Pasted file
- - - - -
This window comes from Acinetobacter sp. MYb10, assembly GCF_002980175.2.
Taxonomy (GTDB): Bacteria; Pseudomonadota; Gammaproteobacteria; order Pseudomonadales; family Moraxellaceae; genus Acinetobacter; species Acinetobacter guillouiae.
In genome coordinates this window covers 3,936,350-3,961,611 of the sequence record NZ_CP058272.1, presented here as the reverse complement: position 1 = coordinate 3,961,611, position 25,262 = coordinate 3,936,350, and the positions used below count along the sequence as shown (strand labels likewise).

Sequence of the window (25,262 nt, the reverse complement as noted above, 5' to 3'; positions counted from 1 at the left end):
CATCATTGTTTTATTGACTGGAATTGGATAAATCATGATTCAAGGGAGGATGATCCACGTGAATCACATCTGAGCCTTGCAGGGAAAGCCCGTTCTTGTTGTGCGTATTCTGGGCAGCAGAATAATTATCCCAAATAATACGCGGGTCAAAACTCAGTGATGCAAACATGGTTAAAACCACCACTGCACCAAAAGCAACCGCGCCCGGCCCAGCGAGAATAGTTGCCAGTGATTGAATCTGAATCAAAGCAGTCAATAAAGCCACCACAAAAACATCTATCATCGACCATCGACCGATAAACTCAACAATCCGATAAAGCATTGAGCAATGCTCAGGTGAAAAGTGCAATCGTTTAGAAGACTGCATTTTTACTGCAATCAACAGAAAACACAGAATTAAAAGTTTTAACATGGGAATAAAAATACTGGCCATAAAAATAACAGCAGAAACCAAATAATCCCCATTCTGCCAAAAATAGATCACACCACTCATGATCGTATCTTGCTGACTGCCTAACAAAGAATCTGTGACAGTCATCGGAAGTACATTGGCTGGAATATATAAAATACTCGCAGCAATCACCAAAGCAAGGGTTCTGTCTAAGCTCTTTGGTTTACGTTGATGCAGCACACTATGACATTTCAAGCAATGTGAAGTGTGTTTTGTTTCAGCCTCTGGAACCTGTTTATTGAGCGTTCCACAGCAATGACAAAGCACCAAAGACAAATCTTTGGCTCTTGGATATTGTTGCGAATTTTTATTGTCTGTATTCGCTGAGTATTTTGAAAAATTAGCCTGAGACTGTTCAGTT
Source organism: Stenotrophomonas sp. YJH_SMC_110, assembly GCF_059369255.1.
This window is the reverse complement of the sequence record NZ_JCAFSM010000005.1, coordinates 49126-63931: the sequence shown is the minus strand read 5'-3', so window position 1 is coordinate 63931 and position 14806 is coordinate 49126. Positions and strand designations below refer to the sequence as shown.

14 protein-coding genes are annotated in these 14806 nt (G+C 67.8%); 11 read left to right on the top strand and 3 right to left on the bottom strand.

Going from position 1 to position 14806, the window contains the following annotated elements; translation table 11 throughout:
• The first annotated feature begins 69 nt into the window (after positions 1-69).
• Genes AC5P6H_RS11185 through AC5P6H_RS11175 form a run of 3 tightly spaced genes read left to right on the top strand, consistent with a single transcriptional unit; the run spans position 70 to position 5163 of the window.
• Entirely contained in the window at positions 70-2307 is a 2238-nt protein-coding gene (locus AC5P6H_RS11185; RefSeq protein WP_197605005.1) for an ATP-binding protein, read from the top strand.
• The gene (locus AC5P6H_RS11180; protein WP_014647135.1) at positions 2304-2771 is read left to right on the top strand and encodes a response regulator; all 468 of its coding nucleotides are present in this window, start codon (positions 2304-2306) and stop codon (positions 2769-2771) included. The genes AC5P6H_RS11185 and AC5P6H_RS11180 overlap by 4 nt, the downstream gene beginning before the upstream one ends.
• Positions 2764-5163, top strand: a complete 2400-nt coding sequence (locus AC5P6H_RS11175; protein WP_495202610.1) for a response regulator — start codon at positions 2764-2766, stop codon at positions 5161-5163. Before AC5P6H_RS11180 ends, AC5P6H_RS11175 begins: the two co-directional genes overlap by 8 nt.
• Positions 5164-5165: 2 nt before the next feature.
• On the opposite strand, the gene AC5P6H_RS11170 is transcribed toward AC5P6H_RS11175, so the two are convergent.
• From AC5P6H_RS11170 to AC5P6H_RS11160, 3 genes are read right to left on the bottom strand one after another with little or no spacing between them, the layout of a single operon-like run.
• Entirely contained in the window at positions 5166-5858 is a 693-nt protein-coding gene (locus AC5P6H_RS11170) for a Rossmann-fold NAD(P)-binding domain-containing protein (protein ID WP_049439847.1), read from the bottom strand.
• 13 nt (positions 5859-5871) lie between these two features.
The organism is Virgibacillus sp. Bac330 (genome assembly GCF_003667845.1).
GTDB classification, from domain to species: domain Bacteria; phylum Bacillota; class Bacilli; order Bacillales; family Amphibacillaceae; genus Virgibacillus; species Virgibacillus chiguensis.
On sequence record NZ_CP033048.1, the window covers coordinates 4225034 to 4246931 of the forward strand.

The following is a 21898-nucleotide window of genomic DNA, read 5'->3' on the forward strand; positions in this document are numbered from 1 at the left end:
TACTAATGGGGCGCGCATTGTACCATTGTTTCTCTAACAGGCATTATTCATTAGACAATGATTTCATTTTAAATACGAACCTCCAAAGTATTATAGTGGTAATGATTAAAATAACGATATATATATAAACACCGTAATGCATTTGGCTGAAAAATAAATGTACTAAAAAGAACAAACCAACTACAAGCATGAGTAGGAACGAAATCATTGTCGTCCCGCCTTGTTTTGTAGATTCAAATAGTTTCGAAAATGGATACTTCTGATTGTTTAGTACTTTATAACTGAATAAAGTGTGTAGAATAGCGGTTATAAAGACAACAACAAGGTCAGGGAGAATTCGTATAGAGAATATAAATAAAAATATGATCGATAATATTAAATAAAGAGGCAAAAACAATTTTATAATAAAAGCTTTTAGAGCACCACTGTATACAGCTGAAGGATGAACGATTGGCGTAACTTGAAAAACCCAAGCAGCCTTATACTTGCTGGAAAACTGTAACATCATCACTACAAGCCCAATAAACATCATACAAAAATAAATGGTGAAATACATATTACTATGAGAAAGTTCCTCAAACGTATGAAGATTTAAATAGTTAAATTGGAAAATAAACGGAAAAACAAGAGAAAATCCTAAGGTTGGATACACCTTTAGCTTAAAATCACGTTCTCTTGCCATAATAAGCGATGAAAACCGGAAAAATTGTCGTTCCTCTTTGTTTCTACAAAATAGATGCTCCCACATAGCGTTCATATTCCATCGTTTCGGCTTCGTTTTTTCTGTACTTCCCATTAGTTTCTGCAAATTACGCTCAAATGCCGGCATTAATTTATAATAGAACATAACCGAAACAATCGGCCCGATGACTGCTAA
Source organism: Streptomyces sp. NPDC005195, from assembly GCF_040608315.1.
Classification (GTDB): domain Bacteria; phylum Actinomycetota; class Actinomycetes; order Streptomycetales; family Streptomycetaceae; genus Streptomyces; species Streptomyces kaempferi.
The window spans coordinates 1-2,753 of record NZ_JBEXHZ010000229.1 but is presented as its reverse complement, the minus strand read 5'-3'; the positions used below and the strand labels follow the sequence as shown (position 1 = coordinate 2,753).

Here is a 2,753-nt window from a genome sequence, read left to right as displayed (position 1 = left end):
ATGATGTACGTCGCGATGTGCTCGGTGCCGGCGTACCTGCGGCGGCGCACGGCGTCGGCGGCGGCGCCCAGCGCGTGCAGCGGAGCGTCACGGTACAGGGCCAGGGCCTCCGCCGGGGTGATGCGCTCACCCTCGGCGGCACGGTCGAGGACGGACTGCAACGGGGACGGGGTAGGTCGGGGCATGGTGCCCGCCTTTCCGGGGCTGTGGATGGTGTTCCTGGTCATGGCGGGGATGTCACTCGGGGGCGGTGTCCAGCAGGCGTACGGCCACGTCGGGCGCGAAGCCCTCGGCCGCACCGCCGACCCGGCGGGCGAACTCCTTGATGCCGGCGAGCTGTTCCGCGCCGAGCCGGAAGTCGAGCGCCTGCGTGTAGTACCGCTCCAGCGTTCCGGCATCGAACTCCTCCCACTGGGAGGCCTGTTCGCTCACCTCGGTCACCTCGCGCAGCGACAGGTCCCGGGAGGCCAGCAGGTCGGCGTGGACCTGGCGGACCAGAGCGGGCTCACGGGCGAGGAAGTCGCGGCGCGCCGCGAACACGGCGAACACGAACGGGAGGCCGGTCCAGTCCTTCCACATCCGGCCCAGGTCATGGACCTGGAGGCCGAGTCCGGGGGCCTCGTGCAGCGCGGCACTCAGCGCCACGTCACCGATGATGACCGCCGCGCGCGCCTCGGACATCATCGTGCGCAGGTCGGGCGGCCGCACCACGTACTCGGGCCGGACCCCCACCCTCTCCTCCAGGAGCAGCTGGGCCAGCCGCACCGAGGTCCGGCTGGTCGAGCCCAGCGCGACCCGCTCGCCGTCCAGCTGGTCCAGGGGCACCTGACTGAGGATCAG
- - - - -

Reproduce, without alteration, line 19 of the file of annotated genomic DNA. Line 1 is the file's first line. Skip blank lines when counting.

• 13 nt (positions 5859-5871) lie between these two features.